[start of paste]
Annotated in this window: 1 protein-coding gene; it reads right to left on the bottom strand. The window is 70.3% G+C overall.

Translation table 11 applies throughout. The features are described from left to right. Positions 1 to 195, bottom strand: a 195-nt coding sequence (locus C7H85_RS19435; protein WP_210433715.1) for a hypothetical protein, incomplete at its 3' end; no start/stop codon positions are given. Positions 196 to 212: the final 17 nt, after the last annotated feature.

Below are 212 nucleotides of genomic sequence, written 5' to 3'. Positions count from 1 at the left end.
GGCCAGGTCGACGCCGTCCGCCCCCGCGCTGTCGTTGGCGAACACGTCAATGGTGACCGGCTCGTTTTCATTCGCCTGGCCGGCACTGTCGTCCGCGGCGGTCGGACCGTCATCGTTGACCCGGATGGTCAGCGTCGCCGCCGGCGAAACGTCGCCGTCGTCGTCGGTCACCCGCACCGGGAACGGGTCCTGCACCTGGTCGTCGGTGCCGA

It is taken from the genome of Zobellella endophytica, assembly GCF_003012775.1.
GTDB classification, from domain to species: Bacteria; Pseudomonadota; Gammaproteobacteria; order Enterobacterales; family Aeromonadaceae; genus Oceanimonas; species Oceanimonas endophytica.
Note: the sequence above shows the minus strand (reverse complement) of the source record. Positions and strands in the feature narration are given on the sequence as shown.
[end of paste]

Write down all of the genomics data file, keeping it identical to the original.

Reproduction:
Annotated in this window: 1 protein-coding gene; it reads right to left on the bottom strand. The window is 70.3% G+C overall.

Translation table 11 applies throughout. The features are described from left to right. Positions 1 to 195, bottom strand: a 195-nt coding sequence (locus C7H85_RS19435; protein WP_210433715.1) for a hypothetical protein, incomplete at its 3' end; no start/stop codon positions are given. Positions 196 to 212: the final 17 nt, after the last annotated feature.

Below are 212 nucleotides of genomic sequence, written 5' to 3'. Positions count from 1 at the left end.
GGCCAGGTCGACGCCGTCCGCCCCCGCGCTGTCGTTGGCGAACACGTCAATGGTGACCGGCTCGTTTTCATTCGCCTGGCCGGCACTGTCGTCCGCGGCGGTCGGACCGTCATCGTTGACCCGGATGGTCAGCGTCGCCGCCGGCGAAACGTCGCCGTCGTCGTCGGTCACCCGCACCGGGAACGGGTCCTGCACCTGGTCGTCGGTGCCGA

It is taken from the genome of Zobellella endophytica, assembly GCF_003012775.1.
GTDB classification, from domain to species: Bacteria; Pseudomonadota; Gammaproteobacteria; order Enterobacterales; family Aeromonadaceae; genus Oceanimonas; species Oceanimonas endophytica.
Note: the sequence above shows the minus strand (reverse complement) of the source record. Positions and strands in the feature narration are given on the sequence as shown.